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Test your Python3 code in VSCode with a Docker container

With great code, comes great testing (or so we hope).


This blog post will require the following:

1. VSCode installed.
2. Docker extension in VSCode.
3) Docker for Mac or Windows.
4. A Mac or Windows device.
5. Tissues to wipe your tears of joy from how exciting containers & Python are.

Today we're going to talk about testing our Python code in a Docker container. There can be instances where this doesn't work and a VM would be better for your purposes. However, if you're building distributed systems/applications, you want to know how your code will interact in a containerized environment. This is also a really good practice if you're going over some training material. Whenever I go over training material, whether that be learning some new in Python, testing code, or even testing the way an application integrates with a system, I want something fast, easy, and smooth. It takes time to spin up a VM and test when we can just use a container. Let's get started!

First things first. Let's ensure we have our Docker image. For the purposes of this blog post, we'll use Centos 7. Run docker pull centos:7 from your terminal (or PowerShell window if you're on a Windows box).


Now that we have our image, let's head over to VSCode.

If you don't already have the Docker extension for VSCode, please install it and reload VSCode.


Once the Docker extension is installed, you will see the Docker icon on the left pane in VSCode. You should see 3 options:

1. Images
2. Containers
3. Registries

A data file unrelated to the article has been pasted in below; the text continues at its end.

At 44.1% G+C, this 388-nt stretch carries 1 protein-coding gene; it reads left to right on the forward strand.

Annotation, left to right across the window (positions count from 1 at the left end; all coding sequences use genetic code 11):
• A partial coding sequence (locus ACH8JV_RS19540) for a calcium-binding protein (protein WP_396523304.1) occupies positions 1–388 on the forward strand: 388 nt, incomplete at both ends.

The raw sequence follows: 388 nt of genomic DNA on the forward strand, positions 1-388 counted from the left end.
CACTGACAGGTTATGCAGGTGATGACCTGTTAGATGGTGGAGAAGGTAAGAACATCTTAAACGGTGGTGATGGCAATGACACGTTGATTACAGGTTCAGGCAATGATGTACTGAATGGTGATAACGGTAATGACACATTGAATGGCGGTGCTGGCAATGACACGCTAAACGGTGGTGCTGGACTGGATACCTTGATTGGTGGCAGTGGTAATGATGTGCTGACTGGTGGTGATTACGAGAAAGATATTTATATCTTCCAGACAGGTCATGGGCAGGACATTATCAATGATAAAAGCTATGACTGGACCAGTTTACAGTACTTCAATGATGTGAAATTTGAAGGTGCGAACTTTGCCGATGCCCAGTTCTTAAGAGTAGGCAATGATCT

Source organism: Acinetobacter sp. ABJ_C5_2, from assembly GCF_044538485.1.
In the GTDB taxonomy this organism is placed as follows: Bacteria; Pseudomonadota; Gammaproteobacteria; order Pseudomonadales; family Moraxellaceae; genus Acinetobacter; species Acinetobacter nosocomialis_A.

If this is your first time using Docker on your machine, you won't have has many images as I do. You should however see your centos:7 image pop up from prior instruction in this post. If you don't, please run docker image ls to see if you image exists. If not, do another docker pull as previously discussed in this post.

Next we want to go ahead and build our Dockerfile. Our Dockerfile will contain the contents of Python3. This is to ensure we have a pre-made image of what we need to properly test our Python code. Below is an example Docker file that I created. Please feel free to use this.

A few things to note before we run the below:

1. A Dockerfile should be named "Dockerfile" for the purposes of docker build (the command we will use to build our image) picking up the docker file
2. The Dockerfile should be saved in it's own directory. This is because wherever you run your Docker image from will parse everything else in the directory. It's cleaner, smoother, and faster to have a directory with your Dockerfile

FROM centos:7 MAINTAINER Michael 
RUN yum -y update 
RUN yum -y install yum-utils 
RUN yum -y groupinstall development 
RUN yum -y install https://centos7.iuscommunity.org/ius-release.rpm 
RUN yum -y install python36u



Let's open up our terminal and run the following:

docker build -t pythondev:1.0 /path/to/dockerfile

In my case, my Dockerfile is in my desktop under the "Dockerimage" directory.



What we're running is installing several packages, so it may take up to 3-4 minutes to finish building the image.

If we had back over to VSCode, we'll see our brand new Docker image! Let's go ahead and run it by right clicking and running "run interactive".



Now that our container is up, we're ready to go and start testing!

I wrote a very simple Python script that will bring back everything in our root directory with permissions and dates accessed.

import os 
def containerTest():
    os.system("ls -la /")
if __name__ == '__main__':
containerTest()



Next, let's run vi pythontest.py and copy/paste our code into our container.


Now that our code exists in our container, we're ready to run!


There we go! We have built our Python container test image, ran our code, and successfully tested our containerized environment to ensure our code would work properly.

With this, there is a lot to keep in mind. You want to make sure in a production environment that you have proper source control and you're pulling your code from a proper location. Once you've tested your code and you're ready to commit it to up to your source, always do so. This is imperative to staying production ready and always ensuring your are testing the proper code.

Thanks for reading and I hope you enjoyed!

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